IFRIC’s successor, the IFRS Interpretations Committee, decided to take another look at contribution-based promises in 2013. That effort stalled earlier this year. Both D9 and the IASB’s 2008 discussion paper try to address the problem of applying the IAS19 projected unit-credit model and discounting approach to non-traditional DB plans.
What of the board’s work on discount rates? Again, the research is at an early stage and forms part of a limited-scope project. In a June 2014 board paper, staff summed up the effort as a “review of existing requirements” and the board describes the effort as sitting in the short-to-medium term.
In a meeting paper presented to the IASB, staff wrote: “We propose that research on discount rates should focus on reviewing measurements that already require use of present value technique and for which the objective of measurement is not fair value.”
Staff described the review as a “desktop study of requirements and related literature, supplemented by interviews with a small selection of stakeholders.” Despite the limited scope of the project, discounting was a topic of some interest to the respondents on the board’s 2011 agenda consultation. Some respondents urged the board to launch a comprehensive project to “define and describe how to determine discount rates”.
But what might a future pensions project look like? On the evidence of the 22 September meeting, the IASB appears to be heading towards a project that will explore the accounting for all categories of pension promise.
IASB member Stephen Cooper said: “I think that’s the only way to go. I think if you try and do contribution-based promises, as we’ve discovered in the past, it just becomes impossible and you get these bright lines. The only way to solve this is to look at the whole range of things.”
He added: “The first question I would like to answer with pensions is: does the insurance valuation model work for pensions. Because the similarity is there and surely that has to be the first question, what differentiates insurance from pension to warrant a different valuation model.”
So, does this imply that a future pensions-accounting model under IFRS will include a discount rate for both defined benefit promises and defined contribution promises? Not necessarily says Diana Scott, former IASB employee benefits working group member and Towers Watson consultant. “Measurement issues, including the discount rate, go to the heart of what measure is most relevant and best serves the user of the financial statements. On one hand it would seem that the same benefit promise by two companies to identical populations should result in the same measure of the benefit obligation,” Scott says.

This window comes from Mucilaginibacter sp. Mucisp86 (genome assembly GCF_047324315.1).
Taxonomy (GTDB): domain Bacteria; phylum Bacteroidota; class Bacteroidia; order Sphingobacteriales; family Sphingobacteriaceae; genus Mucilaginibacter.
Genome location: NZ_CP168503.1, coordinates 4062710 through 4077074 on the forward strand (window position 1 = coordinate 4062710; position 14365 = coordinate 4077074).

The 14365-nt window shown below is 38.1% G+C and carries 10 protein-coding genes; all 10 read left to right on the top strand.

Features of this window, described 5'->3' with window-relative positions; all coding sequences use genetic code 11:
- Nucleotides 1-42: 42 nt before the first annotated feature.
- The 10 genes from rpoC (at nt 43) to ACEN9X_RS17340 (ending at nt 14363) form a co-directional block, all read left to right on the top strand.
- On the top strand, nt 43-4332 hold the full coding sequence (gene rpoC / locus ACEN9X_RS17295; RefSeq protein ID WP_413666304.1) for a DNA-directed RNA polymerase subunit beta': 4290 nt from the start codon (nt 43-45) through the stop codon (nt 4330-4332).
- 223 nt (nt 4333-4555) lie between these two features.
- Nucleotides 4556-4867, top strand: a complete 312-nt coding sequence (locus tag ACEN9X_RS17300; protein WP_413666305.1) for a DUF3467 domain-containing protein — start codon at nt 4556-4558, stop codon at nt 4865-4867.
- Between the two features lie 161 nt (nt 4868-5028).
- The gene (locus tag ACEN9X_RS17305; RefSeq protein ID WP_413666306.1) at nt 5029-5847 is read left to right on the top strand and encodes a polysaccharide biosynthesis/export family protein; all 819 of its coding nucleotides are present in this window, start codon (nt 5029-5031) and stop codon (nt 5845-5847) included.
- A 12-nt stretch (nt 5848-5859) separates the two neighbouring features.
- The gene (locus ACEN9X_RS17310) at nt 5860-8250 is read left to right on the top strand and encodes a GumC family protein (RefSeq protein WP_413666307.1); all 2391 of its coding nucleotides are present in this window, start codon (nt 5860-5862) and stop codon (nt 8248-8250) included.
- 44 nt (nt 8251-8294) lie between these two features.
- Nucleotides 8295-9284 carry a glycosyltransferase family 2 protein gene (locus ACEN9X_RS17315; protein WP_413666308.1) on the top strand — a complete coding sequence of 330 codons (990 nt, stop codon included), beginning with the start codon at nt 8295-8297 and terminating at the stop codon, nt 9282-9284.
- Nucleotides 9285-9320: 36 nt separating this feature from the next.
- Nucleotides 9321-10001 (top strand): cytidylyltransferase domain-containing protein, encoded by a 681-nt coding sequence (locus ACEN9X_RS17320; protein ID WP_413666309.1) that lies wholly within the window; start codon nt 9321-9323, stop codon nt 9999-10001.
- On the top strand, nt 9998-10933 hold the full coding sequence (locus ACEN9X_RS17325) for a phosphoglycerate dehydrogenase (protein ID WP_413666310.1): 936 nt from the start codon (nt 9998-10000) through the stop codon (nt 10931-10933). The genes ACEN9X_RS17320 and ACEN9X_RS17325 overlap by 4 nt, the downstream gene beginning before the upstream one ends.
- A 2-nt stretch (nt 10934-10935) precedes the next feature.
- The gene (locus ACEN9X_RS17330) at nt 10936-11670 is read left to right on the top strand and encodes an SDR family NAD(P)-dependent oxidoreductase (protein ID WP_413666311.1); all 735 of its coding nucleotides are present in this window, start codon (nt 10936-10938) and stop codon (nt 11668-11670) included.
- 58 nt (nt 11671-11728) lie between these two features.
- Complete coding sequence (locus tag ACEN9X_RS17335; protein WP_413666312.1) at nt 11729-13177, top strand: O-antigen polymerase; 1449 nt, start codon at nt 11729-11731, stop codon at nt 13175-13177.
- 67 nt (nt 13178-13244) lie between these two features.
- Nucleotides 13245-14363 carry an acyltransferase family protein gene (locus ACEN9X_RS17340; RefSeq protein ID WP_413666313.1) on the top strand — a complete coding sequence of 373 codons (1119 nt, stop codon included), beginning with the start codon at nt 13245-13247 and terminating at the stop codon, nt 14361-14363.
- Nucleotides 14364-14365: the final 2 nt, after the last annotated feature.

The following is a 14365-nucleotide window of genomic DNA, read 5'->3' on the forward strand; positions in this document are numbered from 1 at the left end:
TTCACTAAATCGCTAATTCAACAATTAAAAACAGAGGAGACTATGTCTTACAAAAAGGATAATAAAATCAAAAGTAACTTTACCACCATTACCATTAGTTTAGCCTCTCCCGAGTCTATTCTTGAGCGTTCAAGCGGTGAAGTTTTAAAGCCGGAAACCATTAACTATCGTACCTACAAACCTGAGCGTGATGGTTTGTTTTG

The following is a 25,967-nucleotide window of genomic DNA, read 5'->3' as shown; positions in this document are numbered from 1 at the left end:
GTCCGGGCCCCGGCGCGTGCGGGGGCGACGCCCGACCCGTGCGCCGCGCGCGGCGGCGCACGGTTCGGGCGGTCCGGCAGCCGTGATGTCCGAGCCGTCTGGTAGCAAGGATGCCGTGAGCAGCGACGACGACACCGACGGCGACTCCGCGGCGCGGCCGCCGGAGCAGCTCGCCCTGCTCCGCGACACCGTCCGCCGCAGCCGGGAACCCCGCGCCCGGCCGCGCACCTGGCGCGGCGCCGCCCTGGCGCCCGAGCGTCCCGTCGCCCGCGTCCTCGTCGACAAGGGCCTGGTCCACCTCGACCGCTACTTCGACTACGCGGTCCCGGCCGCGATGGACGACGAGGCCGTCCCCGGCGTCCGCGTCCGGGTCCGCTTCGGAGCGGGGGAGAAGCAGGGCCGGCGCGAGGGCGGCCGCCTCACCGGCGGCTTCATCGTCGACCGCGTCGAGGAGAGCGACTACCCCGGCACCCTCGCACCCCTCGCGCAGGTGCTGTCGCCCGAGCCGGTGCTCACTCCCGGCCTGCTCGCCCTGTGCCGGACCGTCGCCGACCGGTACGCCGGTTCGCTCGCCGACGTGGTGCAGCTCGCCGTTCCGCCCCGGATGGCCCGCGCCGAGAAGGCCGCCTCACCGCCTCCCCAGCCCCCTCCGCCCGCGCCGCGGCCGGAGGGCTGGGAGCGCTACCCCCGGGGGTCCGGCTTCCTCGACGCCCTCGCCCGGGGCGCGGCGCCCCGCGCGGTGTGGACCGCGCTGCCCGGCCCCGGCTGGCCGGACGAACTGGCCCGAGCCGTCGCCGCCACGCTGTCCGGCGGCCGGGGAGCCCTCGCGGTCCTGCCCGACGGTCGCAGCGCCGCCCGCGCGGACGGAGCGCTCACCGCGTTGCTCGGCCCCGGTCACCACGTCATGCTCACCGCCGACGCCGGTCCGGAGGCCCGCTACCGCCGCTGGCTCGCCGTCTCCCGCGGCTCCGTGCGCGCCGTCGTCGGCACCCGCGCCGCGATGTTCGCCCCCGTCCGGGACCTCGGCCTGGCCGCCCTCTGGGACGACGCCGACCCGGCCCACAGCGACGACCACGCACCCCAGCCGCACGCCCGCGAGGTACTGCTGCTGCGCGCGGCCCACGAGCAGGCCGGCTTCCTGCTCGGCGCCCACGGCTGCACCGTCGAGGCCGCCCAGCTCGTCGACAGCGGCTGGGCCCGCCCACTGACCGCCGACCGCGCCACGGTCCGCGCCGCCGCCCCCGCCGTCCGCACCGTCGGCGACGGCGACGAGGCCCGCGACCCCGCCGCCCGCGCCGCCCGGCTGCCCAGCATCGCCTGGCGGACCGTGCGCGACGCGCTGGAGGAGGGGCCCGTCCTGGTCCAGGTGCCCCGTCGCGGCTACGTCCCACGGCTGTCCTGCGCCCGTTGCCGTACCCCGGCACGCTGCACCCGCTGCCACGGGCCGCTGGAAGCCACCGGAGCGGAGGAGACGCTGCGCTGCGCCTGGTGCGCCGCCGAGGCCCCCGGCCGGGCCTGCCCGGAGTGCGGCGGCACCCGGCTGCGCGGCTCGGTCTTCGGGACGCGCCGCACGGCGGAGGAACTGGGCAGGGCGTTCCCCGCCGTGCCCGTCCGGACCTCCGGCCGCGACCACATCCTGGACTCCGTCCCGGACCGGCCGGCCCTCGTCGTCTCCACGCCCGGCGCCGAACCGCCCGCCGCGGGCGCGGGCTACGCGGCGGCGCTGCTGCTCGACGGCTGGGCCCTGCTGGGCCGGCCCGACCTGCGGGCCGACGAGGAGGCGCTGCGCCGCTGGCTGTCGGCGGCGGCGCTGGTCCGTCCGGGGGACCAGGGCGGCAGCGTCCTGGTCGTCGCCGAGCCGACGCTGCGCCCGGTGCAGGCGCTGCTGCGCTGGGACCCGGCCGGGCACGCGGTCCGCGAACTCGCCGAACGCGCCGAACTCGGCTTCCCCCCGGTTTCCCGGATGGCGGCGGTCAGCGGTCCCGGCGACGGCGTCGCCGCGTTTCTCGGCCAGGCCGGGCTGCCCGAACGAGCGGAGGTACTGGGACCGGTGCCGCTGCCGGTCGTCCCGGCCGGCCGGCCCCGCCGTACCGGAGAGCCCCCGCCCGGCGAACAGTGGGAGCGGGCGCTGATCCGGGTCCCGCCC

“On the other hand, one could argue that consideration should be given to credit or non-performance risk on obligations that haven’t yet been settled,” she argues, adding that there are “many other” considerations, among them liquidity risk, that also affect measurement.
As for any overlap with insurance, Scott says: “I appreciate that one could analogise the measurement issues around retirement benefits to an insurer’s measurement of its insurance liabilities, but I tend to think of the retirement benefit obligation more as a form of debt than insurance.”
And Aon Hewitt consultant Simon Robinson questions whether the research effort will actually deliver the goods in the shape of a final pensions standard. “It does feel as if we have been here before, with the UK Accounting Standards Board’s 2008 discussion paper and the IFRS IC’s work on IFRIC D9 in 2004.”
He continues: “I support the IASB pushing ahead with a research paper, but I think it will be hard to find a solution within the current structure of IAS19. I suspect the research paper will provide some interesting discussion, but ultimately the measurement of hybrid plans will be put back on to the too-difficult pile.”